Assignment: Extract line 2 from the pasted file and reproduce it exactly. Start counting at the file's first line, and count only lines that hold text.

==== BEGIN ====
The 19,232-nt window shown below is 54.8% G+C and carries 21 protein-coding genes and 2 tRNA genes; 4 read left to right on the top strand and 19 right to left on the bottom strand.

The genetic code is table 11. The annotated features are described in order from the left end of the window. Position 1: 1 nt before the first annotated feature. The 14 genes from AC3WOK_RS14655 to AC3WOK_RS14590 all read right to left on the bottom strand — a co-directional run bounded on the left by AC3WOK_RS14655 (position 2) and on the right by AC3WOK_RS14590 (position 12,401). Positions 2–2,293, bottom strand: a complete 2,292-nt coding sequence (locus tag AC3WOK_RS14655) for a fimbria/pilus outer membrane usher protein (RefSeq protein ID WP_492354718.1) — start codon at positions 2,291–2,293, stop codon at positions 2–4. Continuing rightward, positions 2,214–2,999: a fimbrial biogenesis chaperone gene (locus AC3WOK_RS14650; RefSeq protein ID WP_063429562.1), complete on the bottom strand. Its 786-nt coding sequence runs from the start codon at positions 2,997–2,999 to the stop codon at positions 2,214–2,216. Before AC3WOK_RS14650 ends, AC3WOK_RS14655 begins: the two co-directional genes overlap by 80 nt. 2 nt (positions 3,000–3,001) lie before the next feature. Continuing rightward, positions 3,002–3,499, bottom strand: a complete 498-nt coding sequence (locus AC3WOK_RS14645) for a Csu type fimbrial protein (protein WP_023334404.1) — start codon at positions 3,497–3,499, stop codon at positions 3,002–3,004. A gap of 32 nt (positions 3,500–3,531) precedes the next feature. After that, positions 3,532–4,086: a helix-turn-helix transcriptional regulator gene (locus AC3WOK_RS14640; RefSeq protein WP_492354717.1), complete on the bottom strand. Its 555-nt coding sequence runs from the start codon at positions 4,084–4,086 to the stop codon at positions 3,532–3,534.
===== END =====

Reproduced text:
The genetic code is table 11. The annotated features are described in order from the left end of the window. Position 1: 1 nt before the first annotated feature. The 14 genes from AC3WOK_RS14655 to AC3WOK_RS14590 all read right to left on the bottom strand — a co-directional run bounded on the left by AC3WOK_RS14655 (position 2) and on the right by AC3WOK_RS14590 (position 12,401). Positions 2–2,293, bottom strand: a complete 2,292-nt coding sequence (locus tag AC3WOK_RS14655) for a fimbria/pilus outer membrane usher protein (RefSeq protein ID WP_492354718.1) — start codon at positions 2,291–2,293, stop codon at positions 2–4. Continuing rightward, positions 2,214–2,999: a fimbrial biogenesis chaperone gene (locus AC3WOK_RS14650; RefSeq protein ID WP_063429562.1), complete on the bottom strand. Its 786-nt coding sequence runs from the start codon at positions 2,997–2,999 to the stop codon at positions 2,214–2,216. Before AC3WOK_RS14650 ends, AC3WOK_RS14655 begins: the two co-directional genes overlap by 80 nt. 2 nt (positions 3,000–3,001) lie before the next feature. Continuing rightward, positions 3,002–3,499, bottom strand: a complete 498-nt coding sequence (locus AC3WOK_RS14645) for a Csu type fimbrial protein (protein WP_023334404.1) — start codon at positions 3,497–3,499, stop codon at positions 3,002–3,004. A gap of 32 nt (positions 3,500–3,531) precedes the next feature. After that, positions 3,532–4,086: a helix-turn-helix transcriptional regulator gene (locus AC3WOK_RS14640; RefSeq protein WP_492354717.1), complete on the bottom strand. Its 555-nt coding sequence runs from the start codon at positions 4,084–4,086 to the stop codon at positions 3,532–3,534.